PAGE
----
She is the real American because she cares more than anyone about our troops, and she’s tried to lobby her representatives and newspaper editors but they haven’t responded to the implorations of their constituent. Perhaps they know better than you, McGraw explained their dismissal, dismissing the nominal pretense of representative democracy. McGraw eventually hammered Benjamin for failing “to accept responsibility” for her “free” speech, which in this case placed “our troops” in harm’s way by boosting the morale of the “enemy.” Instead of noting the preposterousness of this ludicrous and blatant form of censorship, applying the lesson to German citizens under the Nazis, by noting that it is the government who puts the troops in “harms way,” or by noting that all the “moral support” in the world would not enable Iraq to defend itself against the US’s aerial onslaught, Benjamin pathetically tried to crawl out of the charge.

McGraw and audience shook their collective head at this possibly well-meaning but dangerous fool. But the point is not that Benjamin failed but that it was impossible in the forum, buttressed by all the dead wisdom of might makes right red white and blue we are good brainwashed stupidity, to “succeed.”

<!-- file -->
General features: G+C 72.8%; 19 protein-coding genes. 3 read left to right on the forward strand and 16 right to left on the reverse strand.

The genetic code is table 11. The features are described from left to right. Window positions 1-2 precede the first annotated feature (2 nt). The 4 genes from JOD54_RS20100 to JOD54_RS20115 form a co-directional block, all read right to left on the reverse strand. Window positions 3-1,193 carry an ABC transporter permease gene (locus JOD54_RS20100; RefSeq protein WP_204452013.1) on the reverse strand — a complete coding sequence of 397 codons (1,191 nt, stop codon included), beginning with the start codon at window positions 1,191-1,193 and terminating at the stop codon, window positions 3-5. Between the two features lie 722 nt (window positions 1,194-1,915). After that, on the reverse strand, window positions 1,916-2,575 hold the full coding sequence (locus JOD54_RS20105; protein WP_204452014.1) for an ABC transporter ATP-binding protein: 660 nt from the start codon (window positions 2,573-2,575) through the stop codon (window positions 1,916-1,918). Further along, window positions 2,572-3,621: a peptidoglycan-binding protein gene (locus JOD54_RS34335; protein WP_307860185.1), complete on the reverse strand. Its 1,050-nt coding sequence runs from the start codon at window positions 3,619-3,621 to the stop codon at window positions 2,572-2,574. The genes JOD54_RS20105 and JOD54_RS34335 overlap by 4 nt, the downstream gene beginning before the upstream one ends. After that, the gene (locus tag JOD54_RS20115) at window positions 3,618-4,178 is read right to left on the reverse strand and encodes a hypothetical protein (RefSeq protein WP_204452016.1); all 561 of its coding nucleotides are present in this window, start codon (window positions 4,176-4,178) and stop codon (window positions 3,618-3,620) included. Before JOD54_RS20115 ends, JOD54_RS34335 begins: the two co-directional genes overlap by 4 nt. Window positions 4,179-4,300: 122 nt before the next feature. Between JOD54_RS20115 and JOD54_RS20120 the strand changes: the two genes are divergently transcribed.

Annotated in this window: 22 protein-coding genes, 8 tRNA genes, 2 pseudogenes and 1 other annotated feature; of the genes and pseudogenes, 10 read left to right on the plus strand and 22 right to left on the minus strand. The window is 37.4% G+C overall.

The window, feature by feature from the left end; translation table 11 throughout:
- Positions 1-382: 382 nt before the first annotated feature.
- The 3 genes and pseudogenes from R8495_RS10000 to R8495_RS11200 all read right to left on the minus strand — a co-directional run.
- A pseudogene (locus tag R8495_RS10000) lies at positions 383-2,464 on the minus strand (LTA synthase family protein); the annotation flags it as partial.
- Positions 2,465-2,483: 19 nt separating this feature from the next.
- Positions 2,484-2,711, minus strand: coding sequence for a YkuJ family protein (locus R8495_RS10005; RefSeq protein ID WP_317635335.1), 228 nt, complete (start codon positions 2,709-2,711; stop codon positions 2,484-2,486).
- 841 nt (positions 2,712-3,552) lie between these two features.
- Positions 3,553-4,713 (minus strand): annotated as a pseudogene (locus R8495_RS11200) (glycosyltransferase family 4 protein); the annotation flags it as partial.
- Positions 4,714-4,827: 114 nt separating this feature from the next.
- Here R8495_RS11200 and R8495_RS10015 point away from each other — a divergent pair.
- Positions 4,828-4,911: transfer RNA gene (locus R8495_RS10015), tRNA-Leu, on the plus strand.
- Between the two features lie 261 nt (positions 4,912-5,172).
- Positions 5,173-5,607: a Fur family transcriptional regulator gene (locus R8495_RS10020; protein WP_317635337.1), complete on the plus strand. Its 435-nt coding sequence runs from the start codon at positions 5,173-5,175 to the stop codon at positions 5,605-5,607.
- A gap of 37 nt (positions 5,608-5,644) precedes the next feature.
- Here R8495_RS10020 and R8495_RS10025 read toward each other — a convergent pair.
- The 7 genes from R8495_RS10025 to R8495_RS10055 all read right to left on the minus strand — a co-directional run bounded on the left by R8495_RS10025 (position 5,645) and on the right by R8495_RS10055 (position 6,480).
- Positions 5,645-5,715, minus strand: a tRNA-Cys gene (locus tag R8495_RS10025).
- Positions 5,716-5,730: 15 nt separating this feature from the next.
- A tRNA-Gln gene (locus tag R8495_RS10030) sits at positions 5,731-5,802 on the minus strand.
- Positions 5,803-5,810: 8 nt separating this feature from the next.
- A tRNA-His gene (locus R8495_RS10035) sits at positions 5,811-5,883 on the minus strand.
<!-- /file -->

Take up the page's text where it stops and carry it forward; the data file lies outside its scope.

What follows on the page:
McGraw’s message, predicated on the belief “that which appears is good, that which is good appears” is reinforced by the mainstream media and culture industry. How could he be wrong when Jay Leno, David Letterman, and Anthony Robbins are saying the same thing? When it is, after all, common sense. The only ones who voice “subversive” views, like Mike Farrell and Michael Moore, are necessarily confused egomaniacs.